Lowe’s attempt to expand into the Canadian market through a purchase of north-of-the-border rival Rona Inc. was an attempt to widen its audience and market further up North America. Good idea, but Rona management — not to mention the Canadian government — didn’t want anything to do with the deal.
“Lowe’s continues to believe that a combination of Lowe’s and RONA makes business sense and would create significant value for all stakeholders. It is unfortunate that the RONA Board of Directors did not recognize the important economic and commercial benefits of this proposal for its stakeholders and for Canada. Lowe’s remains committed to the Canadian market and will continue delivering outstanding home improvement products and services to its Canadian customers.”
Touche! Unfortunately, though, the press release won’t feed the bulldog that is Lowe’s growth.
And therein lies the problem for Mooresville, N.C.-based Lowe’s: how to expand into a market largely run by its biggest competitor, Home Depot, and a market that is slowly getting back on its feet.
Already dwarfed in sheer size — Home Depot is worth $90 billion by market cap and brings in $71 billion in revenue, vs. LOW’s $34 billion and $50 billion — Lowe’s also is playing in HD’s growth shadows. Home Depot has improved annual earnings 60% since 2010, while Lowe’s has advanced by merely 20%. That latter figure has come on less-than-stellar 7% revenue growth, with flat FY 2013 expectations to boot.
Clearly, growth is scarce, so Lowe’s looked north.
Lowe’s opened for business in Canada back in 2007, and currently operates 31 stores there. Like many others — including Nordstrom (NYSE:JWN) and Target (NYSE:TGT) — U.S. companies are trying to make inroads to Canada, citing stronger currency exchange rates and lower real estate prices for retailers as compelling reasons to expand.
Thus, the effort to purchase Rona made perfect sense, and perhaps shareholders of Rona — who have seen their share price slide nearly 20% during the last month — will regret the decision to spurn the offer.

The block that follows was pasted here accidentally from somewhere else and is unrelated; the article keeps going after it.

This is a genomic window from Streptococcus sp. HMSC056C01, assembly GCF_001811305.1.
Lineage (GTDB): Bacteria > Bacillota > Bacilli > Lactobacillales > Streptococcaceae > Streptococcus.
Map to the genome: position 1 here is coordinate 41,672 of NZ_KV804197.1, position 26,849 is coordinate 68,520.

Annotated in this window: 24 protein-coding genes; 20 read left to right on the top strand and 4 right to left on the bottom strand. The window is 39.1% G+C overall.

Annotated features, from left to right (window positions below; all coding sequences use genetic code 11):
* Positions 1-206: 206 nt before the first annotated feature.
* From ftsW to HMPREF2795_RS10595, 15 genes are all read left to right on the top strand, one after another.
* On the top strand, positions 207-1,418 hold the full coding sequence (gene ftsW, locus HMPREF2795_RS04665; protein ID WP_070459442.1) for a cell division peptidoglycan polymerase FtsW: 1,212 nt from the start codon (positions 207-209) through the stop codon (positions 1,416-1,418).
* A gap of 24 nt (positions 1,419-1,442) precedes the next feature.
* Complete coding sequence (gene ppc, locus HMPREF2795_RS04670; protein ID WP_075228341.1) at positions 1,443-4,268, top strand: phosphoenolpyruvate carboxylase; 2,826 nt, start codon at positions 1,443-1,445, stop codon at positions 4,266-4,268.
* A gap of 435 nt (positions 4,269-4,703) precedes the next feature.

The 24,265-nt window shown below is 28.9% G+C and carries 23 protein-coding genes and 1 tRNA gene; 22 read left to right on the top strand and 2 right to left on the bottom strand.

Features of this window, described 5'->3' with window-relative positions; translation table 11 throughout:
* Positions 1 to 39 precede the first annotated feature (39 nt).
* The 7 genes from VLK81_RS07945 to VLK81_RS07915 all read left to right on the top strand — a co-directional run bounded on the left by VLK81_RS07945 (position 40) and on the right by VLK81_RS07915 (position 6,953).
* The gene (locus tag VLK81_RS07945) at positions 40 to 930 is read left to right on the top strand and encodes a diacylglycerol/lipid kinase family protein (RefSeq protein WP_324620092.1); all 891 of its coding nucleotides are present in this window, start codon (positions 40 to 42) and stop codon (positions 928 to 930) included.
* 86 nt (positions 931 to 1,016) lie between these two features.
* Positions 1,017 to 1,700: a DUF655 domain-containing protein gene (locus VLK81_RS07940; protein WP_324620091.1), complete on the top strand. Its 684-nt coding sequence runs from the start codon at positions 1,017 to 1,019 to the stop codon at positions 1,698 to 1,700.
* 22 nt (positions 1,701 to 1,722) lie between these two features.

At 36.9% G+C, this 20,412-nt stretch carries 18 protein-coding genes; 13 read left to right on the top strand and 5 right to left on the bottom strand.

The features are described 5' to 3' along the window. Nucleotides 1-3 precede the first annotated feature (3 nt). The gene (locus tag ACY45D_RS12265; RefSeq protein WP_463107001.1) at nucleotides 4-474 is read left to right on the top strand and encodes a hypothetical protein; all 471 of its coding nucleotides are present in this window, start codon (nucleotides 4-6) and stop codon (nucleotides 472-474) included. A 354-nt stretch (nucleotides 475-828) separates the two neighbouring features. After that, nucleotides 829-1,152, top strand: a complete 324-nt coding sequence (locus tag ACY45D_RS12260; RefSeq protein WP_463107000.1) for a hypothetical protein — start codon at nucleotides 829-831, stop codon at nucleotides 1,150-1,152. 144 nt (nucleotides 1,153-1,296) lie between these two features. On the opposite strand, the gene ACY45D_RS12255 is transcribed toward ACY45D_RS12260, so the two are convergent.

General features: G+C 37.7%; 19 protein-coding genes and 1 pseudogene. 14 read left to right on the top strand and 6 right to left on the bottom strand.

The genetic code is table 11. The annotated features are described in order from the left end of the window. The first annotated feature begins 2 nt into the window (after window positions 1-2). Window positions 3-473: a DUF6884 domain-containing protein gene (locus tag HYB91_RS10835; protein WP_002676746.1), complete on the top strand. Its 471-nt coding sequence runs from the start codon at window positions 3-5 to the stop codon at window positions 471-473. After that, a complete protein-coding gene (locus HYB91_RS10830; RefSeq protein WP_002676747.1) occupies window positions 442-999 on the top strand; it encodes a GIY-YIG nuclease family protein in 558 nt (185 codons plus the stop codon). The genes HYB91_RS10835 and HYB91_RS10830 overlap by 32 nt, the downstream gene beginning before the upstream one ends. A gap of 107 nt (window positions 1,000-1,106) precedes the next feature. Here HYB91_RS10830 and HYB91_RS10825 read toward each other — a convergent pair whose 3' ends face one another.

In the meantime, Lowe’s will have to go back to the draftboard to compete with it’s bigger, stronger brother in Atlanta.
Of course, LOW will keep trying to get those consumers; while the Canadian strategy evolves, the company will focus on expanding into metropolitan markets with populations of more than 500,000 people. To date, however, the company hasn’t released any data on the number of stores planned.
On the share side of things, the game’s not wholly lopsided. Lowe’s is fairly priced at 19 times earnings (HD trades at 21), and its 16-cent quarterly dividend is good for a 2.2% yield, slightly better than Home Depot, too.
Lowe’s was sitting on nearly $1.3 billion in cash and generating more than $1.5 billion in cash flow at its February 2012 year-end. A dividend payout ratio of only 38% leaves some room for dividend growth, and as the economy (fingers crossed) — and more importantly, housing — continue to inch forward, consumers and builders will find their way back into home improvement stores.
That might not be as many customers as Home Depot for now, but Lowe’s will get its share.
Marc Bastow is an Assistant Editor at InvestorPlace.com. As of this writing, he did not hold a position in any of the aforementioned securities.